The Worlds Most Famous Mausoleums

When most of us die we will leave behind a simple memorial headstone to mark our graves Mausoleums, for a few though such modest memorials are not enough… not nearly enough. Throughout history the rich and powerful have been buried in grand lăng mộ đá ninh bìn that are built to last for centuries.

The family of the deceased, in many cases, has built a mausoleum in order to make a fitting tribute to their departed loved one. Others have been designed by the eventual occupant as a way of making sure their name will last forever.

One of the world most famous mausoleums in the world is probably not even instantly recognisable as a mausoleum at all. The Taj Mahal in India is one of the wonders of the world and draws millions to it year after year. What many people may not realise though is that the Taj Mahal is a tomb for a Mughal Empress. The Emperor Shah Jahan was so grief stricken when his wife Mumtaz Mahal died that he ordered the construction of the Taj as a mausoleum and monument to their eternal love. Upon the death of the Emperor this tomb was placed alongside his wife where they both remain to this day giá lăng mộ đá.

The only mausoleums in existence today that can claim to be more famous than the Taj Mahal are the Pyramids. The Great Pyramid at Giza, Egypt, is the most iconic and largest of the Pyramids, it is also the oldest of the Seven Ancient Wonders of the World and the most well preserved today. The pyramid was built for the fourth dynasty Pharaoh Khufu and took around 20 years to be completed with a completion date of around 2560 BC. The pyramids are an engineering marvel with experts still baffled at just how the ancient Egyptians were able to construct it so perfectly.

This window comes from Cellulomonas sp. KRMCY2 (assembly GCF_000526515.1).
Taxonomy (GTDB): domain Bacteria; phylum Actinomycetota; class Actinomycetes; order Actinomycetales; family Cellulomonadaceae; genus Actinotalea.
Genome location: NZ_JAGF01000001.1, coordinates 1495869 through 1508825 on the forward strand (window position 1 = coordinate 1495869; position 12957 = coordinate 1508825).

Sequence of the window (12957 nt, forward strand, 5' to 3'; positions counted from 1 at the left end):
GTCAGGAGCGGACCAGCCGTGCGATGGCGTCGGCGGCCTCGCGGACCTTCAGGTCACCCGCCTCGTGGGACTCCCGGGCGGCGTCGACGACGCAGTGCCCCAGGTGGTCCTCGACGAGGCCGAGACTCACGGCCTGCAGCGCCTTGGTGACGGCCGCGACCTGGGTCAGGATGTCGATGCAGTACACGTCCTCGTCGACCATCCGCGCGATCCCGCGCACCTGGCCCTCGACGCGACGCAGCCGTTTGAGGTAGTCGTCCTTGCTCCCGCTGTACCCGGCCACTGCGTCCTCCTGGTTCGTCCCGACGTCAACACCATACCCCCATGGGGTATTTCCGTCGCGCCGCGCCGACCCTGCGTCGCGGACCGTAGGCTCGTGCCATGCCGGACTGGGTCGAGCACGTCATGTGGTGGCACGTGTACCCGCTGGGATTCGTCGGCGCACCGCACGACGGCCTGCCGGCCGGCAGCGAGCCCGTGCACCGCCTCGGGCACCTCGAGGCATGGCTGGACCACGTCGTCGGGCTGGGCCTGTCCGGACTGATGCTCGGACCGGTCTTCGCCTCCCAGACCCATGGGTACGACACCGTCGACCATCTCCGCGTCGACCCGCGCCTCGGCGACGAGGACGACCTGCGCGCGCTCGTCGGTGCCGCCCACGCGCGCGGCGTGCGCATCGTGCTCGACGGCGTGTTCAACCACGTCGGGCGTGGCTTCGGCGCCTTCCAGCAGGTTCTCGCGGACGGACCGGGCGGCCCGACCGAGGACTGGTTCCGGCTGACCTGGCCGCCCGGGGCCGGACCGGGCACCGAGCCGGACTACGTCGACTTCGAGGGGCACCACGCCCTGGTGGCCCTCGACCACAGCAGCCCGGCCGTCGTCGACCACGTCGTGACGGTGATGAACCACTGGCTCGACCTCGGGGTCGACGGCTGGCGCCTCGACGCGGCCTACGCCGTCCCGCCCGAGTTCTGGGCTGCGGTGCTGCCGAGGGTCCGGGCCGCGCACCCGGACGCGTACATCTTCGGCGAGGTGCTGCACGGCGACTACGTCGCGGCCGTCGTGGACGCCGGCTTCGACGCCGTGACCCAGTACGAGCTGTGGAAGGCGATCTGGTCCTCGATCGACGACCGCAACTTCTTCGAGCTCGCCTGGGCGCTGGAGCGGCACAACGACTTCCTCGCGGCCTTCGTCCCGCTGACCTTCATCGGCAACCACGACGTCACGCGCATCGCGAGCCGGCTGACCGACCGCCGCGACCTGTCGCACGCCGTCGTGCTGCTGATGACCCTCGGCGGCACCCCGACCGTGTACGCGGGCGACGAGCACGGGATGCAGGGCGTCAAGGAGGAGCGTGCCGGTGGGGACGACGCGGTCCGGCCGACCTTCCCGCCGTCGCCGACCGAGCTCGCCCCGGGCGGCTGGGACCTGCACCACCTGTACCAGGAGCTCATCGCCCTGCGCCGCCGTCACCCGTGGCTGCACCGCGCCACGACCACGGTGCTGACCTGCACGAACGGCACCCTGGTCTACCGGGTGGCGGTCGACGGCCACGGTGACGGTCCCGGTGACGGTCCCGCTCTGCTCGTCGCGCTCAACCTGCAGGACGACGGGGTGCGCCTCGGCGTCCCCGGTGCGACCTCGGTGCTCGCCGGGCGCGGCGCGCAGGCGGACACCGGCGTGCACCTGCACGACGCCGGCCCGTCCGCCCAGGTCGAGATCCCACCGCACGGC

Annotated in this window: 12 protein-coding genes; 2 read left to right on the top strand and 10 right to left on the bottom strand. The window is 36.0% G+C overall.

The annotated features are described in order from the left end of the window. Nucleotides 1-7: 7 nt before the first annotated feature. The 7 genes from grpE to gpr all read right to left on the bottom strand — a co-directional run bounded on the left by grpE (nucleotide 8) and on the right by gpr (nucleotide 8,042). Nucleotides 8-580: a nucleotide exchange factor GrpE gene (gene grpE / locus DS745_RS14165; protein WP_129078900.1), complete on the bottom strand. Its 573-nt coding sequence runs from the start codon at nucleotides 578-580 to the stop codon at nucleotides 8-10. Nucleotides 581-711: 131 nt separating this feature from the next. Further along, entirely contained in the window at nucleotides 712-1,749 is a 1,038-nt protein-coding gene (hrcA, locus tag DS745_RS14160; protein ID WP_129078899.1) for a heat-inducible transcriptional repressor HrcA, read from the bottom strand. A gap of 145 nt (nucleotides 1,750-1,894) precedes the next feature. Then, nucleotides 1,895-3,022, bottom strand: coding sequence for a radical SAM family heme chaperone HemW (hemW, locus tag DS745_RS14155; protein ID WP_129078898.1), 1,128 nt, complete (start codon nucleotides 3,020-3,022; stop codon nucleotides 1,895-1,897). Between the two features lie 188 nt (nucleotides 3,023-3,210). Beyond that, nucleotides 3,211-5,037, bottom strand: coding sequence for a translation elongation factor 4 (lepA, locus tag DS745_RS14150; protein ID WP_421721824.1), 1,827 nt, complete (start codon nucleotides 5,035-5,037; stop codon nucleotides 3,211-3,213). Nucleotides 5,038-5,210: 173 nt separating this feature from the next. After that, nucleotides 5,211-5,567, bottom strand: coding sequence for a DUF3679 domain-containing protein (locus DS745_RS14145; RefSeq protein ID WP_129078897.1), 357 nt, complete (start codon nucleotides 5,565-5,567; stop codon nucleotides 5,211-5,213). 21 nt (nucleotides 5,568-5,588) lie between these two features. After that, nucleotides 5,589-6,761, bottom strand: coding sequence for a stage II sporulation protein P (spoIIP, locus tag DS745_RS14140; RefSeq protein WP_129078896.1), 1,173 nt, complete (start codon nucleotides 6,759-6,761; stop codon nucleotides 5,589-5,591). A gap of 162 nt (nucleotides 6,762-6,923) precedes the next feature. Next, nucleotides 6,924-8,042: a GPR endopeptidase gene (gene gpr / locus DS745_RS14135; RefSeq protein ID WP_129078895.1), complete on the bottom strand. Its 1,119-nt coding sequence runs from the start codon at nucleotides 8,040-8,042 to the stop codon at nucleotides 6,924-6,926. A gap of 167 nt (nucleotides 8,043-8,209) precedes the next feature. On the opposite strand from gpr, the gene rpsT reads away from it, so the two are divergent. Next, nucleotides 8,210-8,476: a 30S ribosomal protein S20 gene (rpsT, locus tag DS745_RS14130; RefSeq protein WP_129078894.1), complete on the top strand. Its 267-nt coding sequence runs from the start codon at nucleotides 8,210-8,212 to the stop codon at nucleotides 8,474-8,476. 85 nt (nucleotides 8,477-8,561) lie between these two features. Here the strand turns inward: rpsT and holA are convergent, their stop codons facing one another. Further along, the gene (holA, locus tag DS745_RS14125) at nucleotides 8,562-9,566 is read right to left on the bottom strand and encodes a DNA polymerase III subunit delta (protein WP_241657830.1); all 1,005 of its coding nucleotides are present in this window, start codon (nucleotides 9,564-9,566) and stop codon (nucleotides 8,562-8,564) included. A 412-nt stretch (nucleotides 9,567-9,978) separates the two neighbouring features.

When most of us die we will leave behind a simple memorial headstone to mark our graves, for a few though such modest memorials are not enough… not nearly enough. Throughout history the rich and powerful have been buried in grand mausoleums that are built to last for centuries.

The family of the deceased, in many cases, has built a mausoleum in order to make a fitting tribute to their departed loved one. Others have been designed by the eventual occupant as a way of making sure their name will last forever.

One of the world most famous mausoleums in the world is probably not even instantly recognisable as a mausoleum at all. The Taj Mahal in India is one of the wonders of the world and draws millions to it year after year. What many people may not realise though is that the Taj Mahal is a tomb for a Mughal Empress. The Emperor Shah Jahan was so grief-stricken when his wife Mumtaz Mahal died that he ordered the construction of the Taj as a mausoleum and monument to their eternal love. Upon the death of the Emperor, this tomb was placed alongside his wife where they both remain to this day.

Most modern mausoleums can probably trace their roots back to one of the wonders of the ancient world the Mausoleum at Halicarnassus or the Tomb of Mausolus as it was known, in fact the very word mausoleum comes form this tomb.

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